HC Deb 07 March 1968 vol 760 cc650-2
Q5. Mr. Lane

asked the Prime Minister whether the public speech by the Secretary of State for Economic Affairs, to the Cambridge University Democratic Labour Club on 9th February, on economic policy, represents Government policy.

The Prime Minister

Yes, Sir.

Mr. Lane

As the Secretary of State spoke enthusiastically about increasing Government intervention in industry, would the right hon. Gentleman not accept that industry is fearful of more intervention by this Government and that continuing talk of this kind by Ministers will only set back further the return of industrial confidence?

The Prime Minister

I remember exactly the same arguments being used, only at much greater length, in the debates on the Industrial Reorganisation Corporation Bill, but now even the hon. Gentlemen who used them will, I think, be extremely happy about the achievements of the I.R.C.

Mr. McNamara

Would my right hon. Friend not agree that the Report of the Wilson Committee into Bristol Siddeley indicates that we should perhaps have more Government intervention in industry?

The Prime Minister

That raises other issues, with which my right hon. Friend has dealt. That was, of course, the question of the degree of cost control operated by right hon. Gentlemen opposite in the matter of certain contracts, and, of course, the House by this time will have had time to study the Report on that stewardship.

Sir C. Osborne

The right hon. Gentleman just boasted about the work of the I.R.C. Is he proud that, as a result of that work, the Woolwich factory has been closed, to the great disappointment of his colleagues who want to see more employment created?

The Prime Minister

The hon. Member will know that that is one of the inevitable consequences of mergers designed to increase efficiency, but he will know also that his fellow trade unionists, since long before he joined the fold, have been pressing for much more consultation and much earlier notification when men's jobs are involved. As he heard me say the other day, I feel that there is a need for a code of conduct in these matters of mergers involving notification not only of the unions and the work-people immediately concerned but also of the Government Departments and the chairman of the regional economic planning council concerned.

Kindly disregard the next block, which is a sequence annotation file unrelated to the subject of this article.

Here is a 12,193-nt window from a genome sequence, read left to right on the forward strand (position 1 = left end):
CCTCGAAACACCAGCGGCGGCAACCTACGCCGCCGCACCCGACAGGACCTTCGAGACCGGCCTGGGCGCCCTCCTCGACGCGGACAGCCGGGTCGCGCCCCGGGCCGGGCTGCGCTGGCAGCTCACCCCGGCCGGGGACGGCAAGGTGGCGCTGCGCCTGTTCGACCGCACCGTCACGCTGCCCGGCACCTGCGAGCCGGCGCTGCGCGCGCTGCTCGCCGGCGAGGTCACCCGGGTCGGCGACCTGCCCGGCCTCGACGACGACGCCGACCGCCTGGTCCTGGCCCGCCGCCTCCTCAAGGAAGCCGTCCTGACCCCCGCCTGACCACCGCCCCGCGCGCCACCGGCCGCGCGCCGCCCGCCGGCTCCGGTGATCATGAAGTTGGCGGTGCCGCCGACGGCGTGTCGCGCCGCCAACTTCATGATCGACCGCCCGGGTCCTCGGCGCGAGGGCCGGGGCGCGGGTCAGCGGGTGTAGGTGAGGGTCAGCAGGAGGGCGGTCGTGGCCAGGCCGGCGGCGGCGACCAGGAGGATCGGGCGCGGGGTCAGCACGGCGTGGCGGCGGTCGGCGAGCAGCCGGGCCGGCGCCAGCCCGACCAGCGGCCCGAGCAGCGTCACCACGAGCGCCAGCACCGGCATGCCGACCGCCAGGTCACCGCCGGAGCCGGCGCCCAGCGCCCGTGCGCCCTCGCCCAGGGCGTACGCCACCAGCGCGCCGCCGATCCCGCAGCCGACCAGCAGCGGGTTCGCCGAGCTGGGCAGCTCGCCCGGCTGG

Mr. Hannan

If my right hon. Friend is in any doubt about the value of Government intervention, will he visit Fairfields and ask the 2,000 workers there whether their jobs are safe or not?

The Prime Minister

I am well aware, on this as on so many other questions in the industrial and economic fields, that, while there was a spate of questions and criticisms at the time, hon. Gentlemen opposite are now very slow to ask what is happening at Fairfields.

Mr. Peyton

To return to the speech to which the Question refers, would not the right hon. Gentleman agree that for his right hon. Friend to say that devaluation was a stick of dynamite which had been used to blow the prison gates open was going a bit far down the road of exaggeration and extravaganza which we expect from him?

The Prime Minister

Hon. and right hon. Members are, of course, in all cases, responsible for the metaphors and imagery they use. I should have thought that, in view of the opportunities, as well as the problems, which devaluation creates, that was not an inappropriate form of words to use.

Mr. Dickens

Is my right hon. Friend aware that his remarks today about the need for a code of conduct for the private sector will be warmly welcomed on this side of the House, particularly since that sector is getting £2 million a day of taxpayers' money in Government subsidies? When may we receive a Government statement about this code of conduct?

The Prime Minister

I am glad that my hon. Friend feels that my remarks are worthy of that somewhat belated welcome, remembering that I said it last week. We are, of course, entering into discussions with those concerned in industry to see what can be done to work out a viable code of conduct between industry and ourselves.

Several Hon. Members


Mr. Speaker

Order. We must get on.

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